by Matt Chezem, Guest Blogger - Wednesday, July 20, 2016
Matt Chezem is California native, introduced to high power rifle shooting by his grandfather. He learned to shoot with the same type of rifle his grandfather used in World War II, an M1 Garand. Chezem has won gold medals in the USA Shooting National Championships and National Junior Olympic Championships, and competes as a member of the University of Akron rifle team, where he is majoring in nutrition. More recently, Matt has been spending time at the Olympic Training Center, trying to earn a spot for the 2016 Rio Olympics. He competed at the NRA National Smallbore Rifle Championships in Bristol, Indiana this year and shared his story with us, you can read it here.
In this article, Matt shares one of the events that take place after the Conventional Prone Championships, the Mentor Match...
The next morning was my favorite match, the Mentor Match. The Mentor Match is a chance for juniors to shoot with a more experienced shooter and learn while you both shoot a target. This match is an absolutely wonderful opportunity to help the up and coming shooters improve and learn some of the finer details about wind reading and prone shooting. Hank Gray paired me up with Malori Brown, a young girl from Texas whom I had not met before or seen at any matches. I was really excited to help her in any way that I could and figured that wind reading would probably be the best way to help.
As we were waiting for the match to start we talked about some of the finer details of reading the flags and anticipating how the wind will change. Once we started shooting we both supported the other shooter by calling out any weird things that were happening on target or on the range. In between targets we talked about what we noticed and how it applied to shooting in different conditions.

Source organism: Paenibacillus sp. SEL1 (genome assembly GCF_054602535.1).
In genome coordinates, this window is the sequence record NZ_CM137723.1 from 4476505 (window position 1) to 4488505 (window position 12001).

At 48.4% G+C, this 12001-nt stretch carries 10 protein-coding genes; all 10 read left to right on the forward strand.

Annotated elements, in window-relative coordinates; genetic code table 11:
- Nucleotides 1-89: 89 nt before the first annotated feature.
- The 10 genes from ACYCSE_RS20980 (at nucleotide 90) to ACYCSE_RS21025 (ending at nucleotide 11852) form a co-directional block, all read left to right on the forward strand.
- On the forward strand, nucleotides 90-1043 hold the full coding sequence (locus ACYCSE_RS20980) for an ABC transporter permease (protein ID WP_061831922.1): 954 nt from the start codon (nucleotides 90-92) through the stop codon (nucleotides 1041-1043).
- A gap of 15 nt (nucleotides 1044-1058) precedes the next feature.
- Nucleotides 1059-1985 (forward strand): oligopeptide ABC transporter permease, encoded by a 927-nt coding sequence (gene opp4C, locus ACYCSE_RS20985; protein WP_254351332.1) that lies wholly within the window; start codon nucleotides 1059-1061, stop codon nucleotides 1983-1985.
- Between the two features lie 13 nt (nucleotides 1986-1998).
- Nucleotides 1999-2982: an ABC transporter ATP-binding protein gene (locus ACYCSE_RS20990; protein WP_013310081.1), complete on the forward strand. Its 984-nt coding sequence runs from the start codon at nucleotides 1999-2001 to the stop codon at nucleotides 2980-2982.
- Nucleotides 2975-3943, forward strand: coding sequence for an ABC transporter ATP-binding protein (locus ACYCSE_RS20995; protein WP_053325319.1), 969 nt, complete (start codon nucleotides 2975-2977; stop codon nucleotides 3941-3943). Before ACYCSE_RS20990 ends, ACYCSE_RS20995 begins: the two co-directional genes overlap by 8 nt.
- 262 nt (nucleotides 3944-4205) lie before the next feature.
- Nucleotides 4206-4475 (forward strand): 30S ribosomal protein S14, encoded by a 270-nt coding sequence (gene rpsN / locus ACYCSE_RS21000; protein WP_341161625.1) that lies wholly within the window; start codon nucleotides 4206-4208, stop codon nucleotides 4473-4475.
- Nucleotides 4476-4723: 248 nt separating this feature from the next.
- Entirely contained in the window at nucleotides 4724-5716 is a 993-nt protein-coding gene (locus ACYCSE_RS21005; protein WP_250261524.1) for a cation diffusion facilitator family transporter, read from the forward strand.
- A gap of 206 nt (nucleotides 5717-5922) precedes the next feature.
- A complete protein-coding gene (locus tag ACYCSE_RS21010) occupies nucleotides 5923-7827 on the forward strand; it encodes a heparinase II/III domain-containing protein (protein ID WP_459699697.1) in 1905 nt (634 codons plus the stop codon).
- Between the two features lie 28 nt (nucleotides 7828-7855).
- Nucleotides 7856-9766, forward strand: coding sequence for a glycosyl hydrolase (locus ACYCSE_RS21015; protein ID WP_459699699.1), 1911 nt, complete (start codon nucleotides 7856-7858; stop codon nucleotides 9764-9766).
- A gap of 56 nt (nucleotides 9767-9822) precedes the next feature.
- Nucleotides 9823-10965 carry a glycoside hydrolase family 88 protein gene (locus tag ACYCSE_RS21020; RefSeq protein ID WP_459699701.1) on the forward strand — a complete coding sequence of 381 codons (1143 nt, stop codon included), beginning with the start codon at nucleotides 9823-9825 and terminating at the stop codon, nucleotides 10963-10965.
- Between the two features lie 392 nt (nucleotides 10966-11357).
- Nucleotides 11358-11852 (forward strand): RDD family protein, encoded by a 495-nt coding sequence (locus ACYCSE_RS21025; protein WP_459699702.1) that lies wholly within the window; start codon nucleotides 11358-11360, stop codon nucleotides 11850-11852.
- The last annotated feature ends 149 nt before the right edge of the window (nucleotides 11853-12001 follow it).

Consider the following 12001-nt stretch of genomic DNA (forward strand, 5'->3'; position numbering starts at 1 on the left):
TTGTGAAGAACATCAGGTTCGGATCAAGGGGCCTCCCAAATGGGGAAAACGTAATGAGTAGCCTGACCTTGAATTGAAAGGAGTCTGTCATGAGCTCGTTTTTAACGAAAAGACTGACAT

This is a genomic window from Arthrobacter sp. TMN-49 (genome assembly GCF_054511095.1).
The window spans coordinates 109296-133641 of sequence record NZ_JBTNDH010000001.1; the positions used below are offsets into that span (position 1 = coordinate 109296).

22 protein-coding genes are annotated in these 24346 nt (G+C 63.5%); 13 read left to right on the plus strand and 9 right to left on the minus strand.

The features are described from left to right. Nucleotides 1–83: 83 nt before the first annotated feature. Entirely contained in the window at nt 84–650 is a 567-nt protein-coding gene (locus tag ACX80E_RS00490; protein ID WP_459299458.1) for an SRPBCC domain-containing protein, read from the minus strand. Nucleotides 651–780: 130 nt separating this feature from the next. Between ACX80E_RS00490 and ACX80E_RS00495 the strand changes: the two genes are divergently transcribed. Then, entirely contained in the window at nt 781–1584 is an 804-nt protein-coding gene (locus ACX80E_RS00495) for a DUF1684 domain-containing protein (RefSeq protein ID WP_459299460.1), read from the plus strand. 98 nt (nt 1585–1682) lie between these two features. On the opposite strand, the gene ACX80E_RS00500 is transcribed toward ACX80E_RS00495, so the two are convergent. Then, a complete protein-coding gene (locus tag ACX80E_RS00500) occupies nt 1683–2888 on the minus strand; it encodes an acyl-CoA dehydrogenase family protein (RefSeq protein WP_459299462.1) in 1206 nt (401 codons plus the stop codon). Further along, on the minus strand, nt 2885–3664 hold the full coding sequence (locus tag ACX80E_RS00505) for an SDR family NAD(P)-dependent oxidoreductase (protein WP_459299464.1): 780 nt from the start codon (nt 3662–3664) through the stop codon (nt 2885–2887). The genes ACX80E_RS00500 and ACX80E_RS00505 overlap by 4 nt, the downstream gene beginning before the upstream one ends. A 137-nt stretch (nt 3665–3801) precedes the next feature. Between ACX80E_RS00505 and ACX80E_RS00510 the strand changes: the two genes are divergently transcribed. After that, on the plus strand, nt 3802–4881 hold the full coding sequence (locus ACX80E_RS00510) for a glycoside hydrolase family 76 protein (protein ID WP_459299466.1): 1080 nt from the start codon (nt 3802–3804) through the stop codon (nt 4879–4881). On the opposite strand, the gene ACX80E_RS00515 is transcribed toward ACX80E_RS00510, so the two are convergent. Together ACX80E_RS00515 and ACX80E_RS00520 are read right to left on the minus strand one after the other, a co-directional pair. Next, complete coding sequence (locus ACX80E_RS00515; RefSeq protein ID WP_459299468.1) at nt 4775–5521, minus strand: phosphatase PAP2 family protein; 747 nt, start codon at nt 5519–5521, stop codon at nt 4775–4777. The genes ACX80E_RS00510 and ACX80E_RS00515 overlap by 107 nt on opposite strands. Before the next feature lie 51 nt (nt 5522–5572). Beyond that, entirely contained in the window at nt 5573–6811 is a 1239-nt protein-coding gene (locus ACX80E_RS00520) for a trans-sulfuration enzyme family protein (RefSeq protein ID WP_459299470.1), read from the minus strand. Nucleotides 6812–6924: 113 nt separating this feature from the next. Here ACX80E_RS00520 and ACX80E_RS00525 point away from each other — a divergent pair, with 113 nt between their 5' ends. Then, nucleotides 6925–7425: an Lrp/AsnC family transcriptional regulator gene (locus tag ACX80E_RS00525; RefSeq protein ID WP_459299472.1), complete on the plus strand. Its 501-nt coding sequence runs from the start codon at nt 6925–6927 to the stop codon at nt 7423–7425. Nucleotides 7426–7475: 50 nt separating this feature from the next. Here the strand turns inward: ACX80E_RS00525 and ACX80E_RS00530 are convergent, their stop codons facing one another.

Malori shot very well at 400-27X and I was super excited to shoot a perfect 400-40X to propel us into 1st place! I was thrilled for her to get some podium time and see firsthand how attention to detail pays off while on the line. Hopefully she takes what we talked about and puts it into her tool bag so she can draw from the experience in the future as she climbs the ranks.
That evening I packed up my car and reflected on my experience over the past few days. Immediately I felt the love of my sport welling up inside me and the competitive fire burning stronger than it had in a very long time. Smiling, I realized how great shooting is and set my sights on my next shooting goal and dreamed of putting in the hard work to become one of the best in the world. Shifting into gear I knew that this trip was exactly what I needed and pulled onto the highway towards the setting sun.